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- While there are hundreds of catfish available to the aquarist today, only a few are suitable for the casual hobbyist. Almost all of these are cory cats - fish in the genus Corydoras. These little, armoured catfish, mostly from South America, are comical, attractive, peaceful, and easy to keep.
- Pronunciation: Corydoras = "Kory DOOR uss"
- Size: 4cm - 7cm
- Feeding: bottom scavenging for algae, live food, and food waste
- Temperament: community, prefer species group
- Origin: South America
Corydoras in the Wild
General Care of Corydoras
- As with most Corydoras, these fish will eat most food which sinks to the bottom of the tank. Sinking algae pellets should be supplemented with flake food or other sinking foods like catfish pellets.
- Be aware these fish do have a carnivorous side to them and love foods such as Bloodworm and Brine Shrimp. Vegetable-based foods offer little nutrition to them. They will also eat any dead, dying, or even injured fish, that sit on the substrate too long. They're very opportunistic!
- Requires a sand or small gravel substrate and prefers a planted tank. Keeping a cory on sharp or large gravel can lead to damage to their barbels, which when infected will make it hard for the cory to find food.
- Corys are sensitive to salt, as with other scaleless fish, adding salt to the tank will cause them harm.
- The Corydoras group of fish frequently gulps air. This is normal and is not a cause for concern. If too little room is available between the water surface and the hood (<2") the fish may hit the hood. They hold the air in their stomach and the thin lining dissipates the oxygen.
- This fish likes the company of its own kind. It is recommended to keep at least 2, or better yet, several of the same species. The more you have, the more secure they are and the more you will see them.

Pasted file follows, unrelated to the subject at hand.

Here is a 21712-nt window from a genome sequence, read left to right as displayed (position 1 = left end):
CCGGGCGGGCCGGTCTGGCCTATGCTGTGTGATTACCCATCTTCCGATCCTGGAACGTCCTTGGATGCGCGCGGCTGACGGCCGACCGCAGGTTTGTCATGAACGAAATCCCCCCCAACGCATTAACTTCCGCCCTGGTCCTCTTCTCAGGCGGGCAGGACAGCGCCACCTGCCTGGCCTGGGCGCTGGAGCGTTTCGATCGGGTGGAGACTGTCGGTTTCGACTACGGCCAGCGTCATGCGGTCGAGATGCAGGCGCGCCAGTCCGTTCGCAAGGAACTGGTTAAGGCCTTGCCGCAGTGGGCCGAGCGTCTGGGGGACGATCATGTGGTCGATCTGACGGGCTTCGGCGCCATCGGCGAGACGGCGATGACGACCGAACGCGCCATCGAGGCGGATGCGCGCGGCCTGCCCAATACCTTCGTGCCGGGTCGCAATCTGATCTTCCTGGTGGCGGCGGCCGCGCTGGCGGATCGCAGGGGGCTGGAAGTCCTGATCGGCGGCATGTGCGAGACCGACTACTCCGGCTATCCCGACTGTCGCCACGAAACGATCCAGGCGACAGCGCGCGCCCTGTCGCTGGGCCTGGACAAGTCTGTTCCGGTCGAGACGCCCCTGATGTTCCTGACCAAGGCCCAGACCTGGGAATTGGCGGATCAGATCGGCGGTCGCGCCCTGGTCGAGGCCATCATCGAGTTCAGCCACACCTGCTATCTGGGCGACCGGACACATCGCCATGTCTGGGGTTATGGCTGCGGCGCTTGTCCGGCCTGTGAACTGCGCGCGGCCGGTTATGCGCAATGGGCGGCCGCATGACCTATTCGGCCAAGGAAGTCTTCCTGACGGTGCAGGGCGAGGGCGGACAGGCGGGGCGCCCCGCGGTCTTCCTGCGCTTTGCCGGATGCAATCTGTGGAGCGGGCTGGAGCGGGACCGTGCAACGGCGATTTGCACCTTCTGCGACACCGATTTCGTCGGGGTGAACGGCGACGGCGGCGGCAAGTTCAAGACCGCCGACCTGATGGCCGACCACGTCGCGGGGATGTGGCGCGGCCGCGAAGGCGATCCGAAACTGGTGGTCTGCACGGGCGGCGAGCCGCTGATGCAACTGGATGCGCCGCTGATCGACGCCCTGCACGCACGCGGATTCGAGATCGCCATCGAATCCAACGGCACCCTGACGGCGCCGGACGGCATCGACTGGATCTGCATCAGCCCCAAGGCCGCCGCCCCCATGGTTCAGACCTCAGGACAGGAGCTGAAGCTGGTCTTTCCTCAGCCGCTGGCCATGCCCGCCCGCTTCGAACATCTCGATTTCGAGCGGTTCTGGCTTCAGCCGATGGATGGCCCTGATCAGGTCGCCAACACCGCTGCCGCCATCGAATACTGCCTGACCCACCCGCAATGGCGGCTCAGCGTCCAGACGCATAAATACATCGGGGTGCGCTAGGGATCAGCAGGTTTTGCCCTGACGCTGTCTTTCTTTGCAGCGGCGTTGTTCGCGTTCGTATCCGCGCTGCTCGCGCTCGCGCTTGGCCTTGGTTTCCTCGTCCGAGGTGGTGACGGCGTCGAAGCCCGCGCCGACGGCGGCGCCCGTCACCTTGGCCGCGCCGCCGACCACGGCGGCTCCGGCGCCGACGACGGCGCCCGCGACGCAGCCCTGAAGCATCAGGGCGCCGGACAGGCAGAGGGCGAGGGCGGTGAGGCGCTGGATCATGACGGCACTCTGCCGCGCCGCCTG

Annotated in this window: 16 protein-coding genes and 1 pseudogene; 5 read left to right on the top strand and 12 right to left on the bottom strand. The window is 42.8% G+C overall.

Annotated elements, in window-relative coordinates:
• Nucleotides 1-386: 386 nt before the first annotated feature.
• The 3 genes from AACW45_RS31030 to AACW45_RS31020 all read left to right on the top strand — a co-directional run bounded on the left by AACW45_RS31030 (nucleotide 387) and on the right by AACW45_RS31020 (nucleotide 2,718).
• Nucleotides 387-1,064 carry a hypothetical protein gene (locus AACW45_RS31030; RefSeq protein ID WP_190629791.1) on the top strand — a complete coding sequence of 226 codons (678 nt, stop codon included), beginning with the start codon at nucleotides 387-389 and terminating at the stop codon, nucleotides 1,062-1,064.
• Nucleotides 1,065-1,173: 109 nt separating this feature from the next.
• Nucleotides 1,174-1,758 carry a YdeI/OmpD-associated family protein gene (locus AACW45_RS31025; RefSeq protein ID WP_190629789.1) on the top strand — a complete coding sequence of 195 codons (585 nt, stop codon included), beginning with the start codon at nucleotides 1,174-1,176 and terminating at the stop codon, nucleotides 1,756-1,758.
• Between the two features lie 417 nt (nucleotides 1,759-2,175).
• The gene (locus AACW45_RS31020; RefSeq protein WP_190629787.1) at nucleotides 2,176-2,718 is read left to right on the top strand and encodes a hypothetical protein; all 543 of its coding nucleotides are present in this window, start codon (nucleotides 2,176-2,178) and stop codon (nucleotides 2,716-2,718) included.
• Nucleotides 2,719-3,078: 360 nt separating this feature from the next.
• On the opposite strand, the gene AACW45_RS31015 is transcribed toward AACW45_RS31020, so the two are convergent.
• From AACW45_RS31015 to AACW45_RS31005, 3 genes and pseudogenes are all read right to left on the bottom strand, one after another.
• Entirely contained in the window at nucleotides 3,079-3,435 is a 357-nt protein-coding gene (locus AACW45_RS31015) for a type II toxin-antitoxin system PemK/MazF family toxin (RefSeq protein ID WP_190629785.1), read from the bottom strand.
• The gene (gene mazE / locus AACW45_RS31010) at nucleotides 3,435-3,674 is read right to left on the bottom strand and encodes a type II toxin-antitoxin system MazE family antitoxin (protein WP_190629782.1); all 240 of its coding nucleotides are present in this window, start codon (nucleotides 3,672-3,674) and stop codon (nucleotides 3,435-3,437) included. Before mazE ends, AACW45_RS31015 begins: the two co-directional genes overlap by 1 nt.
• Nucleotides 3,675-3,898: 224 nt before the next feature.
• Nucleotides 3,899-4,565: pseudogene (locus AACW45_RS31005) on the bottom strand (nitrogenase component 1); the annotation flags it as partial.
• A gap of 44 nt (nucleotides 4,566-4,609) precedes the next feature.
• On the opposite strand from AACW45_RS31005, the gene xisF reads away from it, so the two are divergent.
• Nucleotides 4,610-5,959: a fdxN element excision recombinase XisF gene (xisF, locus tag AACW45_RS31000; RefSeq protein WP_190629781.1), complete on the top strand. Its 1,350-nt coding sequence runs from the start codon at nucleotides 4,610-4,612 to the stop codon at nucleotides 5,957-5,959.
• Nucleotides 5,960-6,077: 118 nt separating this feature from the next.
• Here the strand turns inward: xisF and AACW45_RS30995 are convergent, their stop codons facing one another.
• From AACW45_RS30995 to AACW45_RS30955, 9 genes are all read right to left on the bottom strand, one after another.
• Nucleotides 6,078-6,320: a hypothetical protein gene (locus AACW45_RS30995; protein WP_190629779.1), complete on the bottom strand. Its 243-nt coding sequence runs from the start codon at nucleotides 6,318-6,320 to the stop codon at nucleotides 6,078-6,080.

- They are known to 'blink' their eyes to the amazement of onlookers. The Cory has the ability to tilt its eye down to examine the nearby substrate.
- See C numbers
Websites on Corydoras
- In these fish the posterior intestine is modified to function as an air breathing organ by being air-filled, thin-walled and highly vascularized. This means the fish often comes to the surface to swallow gulps of air and passes this to its rear intestine to supplement its oxygen intake via its gills.
- See our article on breeding Corydoras here.
Spawning behaviour of Corydoras
- The male will try to get his body in front of the female whilst she is on the substrate. He positions himself midway across her head in a classic 'T' shape with his anal opening against her mouth.
- If the female is interested the female attaches her mouth to the male's genital opening and directly drinks his sperm. The sperm pass through her intestine and are discharged together with eggs into the ‘pouch’ formed by her pelvic fins. 
The Poison of the Corydoras
- Many species of Corydoras have a poisonous self-defence mechanism against being eaten by much larger fish. All Corys have very sharp fin spines and some seem to give off a low level toxic chemical into the water when frightened or highly stressed. This toxin is believed to be only mildly irritating to people and only if the person is stressing and handling the Cory with their bare hands and is stung. 
- A rare but recorded event is that at least some some species of Corys appear to be capable of releasing a poisonous mucus from its gills when alarmed which causes itself and other fish in confined volumes of water to rapidly die. Species believed to show this trait are C. adolfoi, C. arcuatus, C. melini, C. metae, C. panda, C. robineae', C. rabauti, C. atropersonatus, C. sterbai and C. trilineatus. This ability is poorly researched and other Corydoras species may be affected. 
- ↑ Sperm drinking by female catfishes: a novel mode of insemination, , Masanori, Kohda, Environmental Biology of Fishes, 1995
- ↑ David Sands in his 1982 publication "Catfishes of the World" vol. 1. ISBN 0-444-42282-X
- ↑ Corydoras owners discussing Poisonous spines in Corys
- ↑ Diversity, phylogenetic distribution, and origins of venomous catfishes by Jeremy J Wright, 2009.
- ↑ PFK issue 10 Oct 2008:page 26-Ian Fuller
- ↑ new atropersonatus batch
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Pages in category "Corydoras"
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